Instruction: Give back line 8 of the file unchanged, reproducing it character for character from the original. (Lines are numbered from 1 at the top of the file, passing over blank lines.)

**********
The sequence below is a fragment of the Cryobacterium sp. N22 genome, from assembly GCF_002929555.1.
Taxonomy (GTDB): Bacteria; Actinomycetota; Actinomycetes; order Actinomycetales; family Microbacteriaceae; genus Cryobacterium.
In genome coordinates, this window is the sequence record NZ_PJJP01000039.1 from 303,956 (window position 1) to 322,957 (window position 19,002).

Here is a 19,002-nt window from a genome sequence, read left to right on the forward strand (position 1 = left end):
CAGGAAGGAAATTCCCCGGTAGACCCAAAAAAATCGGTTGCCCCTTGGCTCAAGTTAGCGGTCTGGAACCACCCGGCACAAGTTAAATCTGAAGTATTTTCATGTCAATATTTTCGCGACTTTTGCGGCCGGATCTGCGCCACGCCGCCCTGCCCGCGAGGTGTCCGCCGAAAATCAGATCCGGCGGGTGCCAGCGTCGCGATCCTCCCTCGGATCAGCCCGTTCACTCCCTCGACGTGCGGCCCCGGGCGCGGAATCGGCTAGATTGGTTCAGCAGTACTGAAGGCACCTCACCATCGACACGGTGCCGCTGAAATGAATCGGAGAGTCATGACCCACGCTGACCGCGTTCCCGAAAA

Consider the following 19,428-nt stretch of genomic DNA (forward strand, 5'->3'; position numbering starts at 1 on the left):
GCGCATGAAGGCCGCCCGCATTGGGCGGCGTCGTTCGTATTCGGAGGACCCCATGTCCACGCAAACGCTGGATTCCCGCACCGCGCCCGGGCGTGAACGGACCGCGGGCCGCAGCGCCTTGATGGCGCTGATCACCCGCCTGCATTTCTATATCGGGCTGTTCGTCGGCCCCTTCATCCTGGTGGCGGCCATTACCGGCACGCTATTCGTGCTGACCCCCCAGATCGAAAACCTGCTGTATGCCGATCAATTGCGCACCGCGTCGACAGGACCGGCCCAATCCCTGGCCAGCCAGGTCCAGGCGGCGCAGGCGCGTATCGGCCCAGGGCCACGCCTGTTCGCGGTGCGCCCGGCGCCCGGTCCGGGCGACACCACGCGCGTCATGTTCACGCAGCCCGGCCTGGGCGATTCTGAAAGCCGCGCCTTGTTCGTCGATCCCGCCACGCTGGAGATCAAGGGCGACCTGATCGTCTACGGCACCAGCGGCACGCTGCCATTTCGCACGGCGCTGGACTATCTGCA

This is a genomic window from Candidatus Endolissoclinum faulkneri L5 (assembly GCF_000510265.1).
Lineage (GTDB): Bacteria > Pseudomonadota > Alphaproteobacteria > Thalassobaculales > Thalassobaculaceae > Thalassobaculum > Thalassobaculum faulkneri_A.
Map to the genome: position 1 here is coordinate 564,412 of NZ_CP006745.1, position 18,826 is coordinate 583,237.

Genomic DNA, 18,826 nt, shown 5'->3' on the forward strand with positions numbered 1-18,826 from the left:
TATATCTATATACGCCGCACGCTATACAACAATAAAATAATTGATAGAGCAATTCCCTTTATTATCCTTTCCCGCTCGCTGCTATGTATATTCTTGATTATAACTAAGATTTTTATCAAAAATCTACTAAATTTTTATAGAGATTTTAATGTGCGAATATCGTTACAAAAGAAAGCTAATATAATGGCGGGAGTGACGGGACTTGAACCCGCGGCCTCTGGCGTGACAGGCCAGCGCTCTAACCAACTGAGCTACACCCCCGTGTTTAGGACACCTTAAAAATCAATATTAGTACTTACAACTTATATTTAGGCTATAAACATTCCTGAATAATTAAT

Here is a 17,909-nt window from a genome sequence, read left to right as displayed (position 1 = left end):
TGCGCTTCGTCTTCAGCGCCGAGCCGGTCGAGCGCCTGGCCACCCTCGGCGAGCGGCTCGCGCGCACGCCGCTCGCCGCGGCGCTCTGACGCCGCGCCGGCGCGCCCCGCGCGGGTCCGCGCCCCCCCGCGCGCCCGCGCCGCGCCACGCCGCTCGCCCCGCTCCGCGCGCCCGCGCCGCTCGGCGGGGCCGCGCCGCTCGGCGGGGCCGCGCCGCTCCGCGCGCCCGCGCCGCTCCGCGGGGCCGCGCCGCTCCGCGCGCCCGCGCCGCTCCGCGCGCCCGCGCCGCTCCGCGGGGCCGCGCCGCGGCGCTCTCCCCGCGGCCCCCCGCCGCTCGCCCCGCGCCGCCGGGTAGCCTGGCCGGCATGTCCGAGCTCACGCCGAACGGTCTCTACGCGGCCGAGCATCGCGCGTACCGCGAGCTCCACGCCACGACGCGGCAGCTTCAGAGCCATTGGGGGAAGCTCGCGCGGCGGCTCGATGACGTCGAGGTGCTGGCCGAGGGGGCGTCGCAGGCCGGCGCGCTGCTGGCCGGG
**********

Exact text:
This is a genomic window from Candidatus Endolissoclinum faulkneri L5 (assembly GCF_000510265.1).